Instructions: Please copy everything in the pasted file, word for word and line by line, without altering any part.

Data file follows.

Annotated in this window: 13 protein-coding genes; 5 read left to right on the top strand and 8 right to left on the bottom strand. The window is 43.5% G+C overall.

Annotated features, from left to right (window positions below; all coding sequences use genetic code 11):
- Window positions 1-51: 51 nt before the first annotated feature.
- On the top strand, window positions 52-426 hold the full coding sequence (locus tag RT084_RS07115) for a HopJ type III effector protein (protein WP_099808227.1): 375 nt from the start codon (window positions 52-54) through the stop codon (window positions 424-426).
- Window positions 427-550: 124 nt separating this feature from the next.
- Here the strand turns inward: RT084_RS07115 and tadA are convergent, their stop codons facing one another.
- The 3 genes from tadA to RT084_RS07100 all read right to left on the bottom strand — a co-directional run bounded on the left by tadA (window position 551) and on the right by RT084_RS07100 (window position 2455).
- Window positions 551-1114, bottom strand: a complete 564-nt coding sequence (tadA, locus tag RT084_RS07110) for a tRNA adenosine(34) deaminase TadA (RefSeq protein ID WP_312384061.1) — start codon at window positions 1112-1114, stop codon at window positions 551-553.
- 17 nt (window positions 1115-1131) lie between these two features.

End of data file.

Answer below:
Annotated in this window: 13 protein-coding genes; 5 read left to right on the top strand and 8 right to left on the bottom strand. The window is 43.5% G+C overall.

Annotated features, from left to right (window positions below; all coding sequences use genetic code 11):
- Window positions 1-51: 51 nt before the first annotated feature.
- On the top strand, window positions 52-426 hold the full coding sequence (locus tag RT084_RS07115) for a HopJ type III effector protein (protein WP_099808227.1): 375 nt from the start codon (window positions 52-54) through the stop codon (window positions 424-426).
- Window positions 427-550: 124 nt separating this feature from the next.
- Here the strand turns inward: RT084_RS07115 and tadA are convergent, their stop codons facing one another.
- The 3 genes from tadA to RT084_RS07100 all read right to left on the bottom strand — a co-directional run bounded on the left by tadA (window position 551) and on the right by RT084_RS07100 (window position 2455).
- Window positions 551-1114, bottom strand: a complete 564-nt coding sequence (tadA, locus tag RT084_RS07110) for a tRNA adenosine(34) deaminase TadA (RefSeq protein ID WP_312384061.1) — start codon at window positions 1112-1114, stop codon at window positions 551-553.
- 17 nt (window positions 1115-1131) lie between these two features.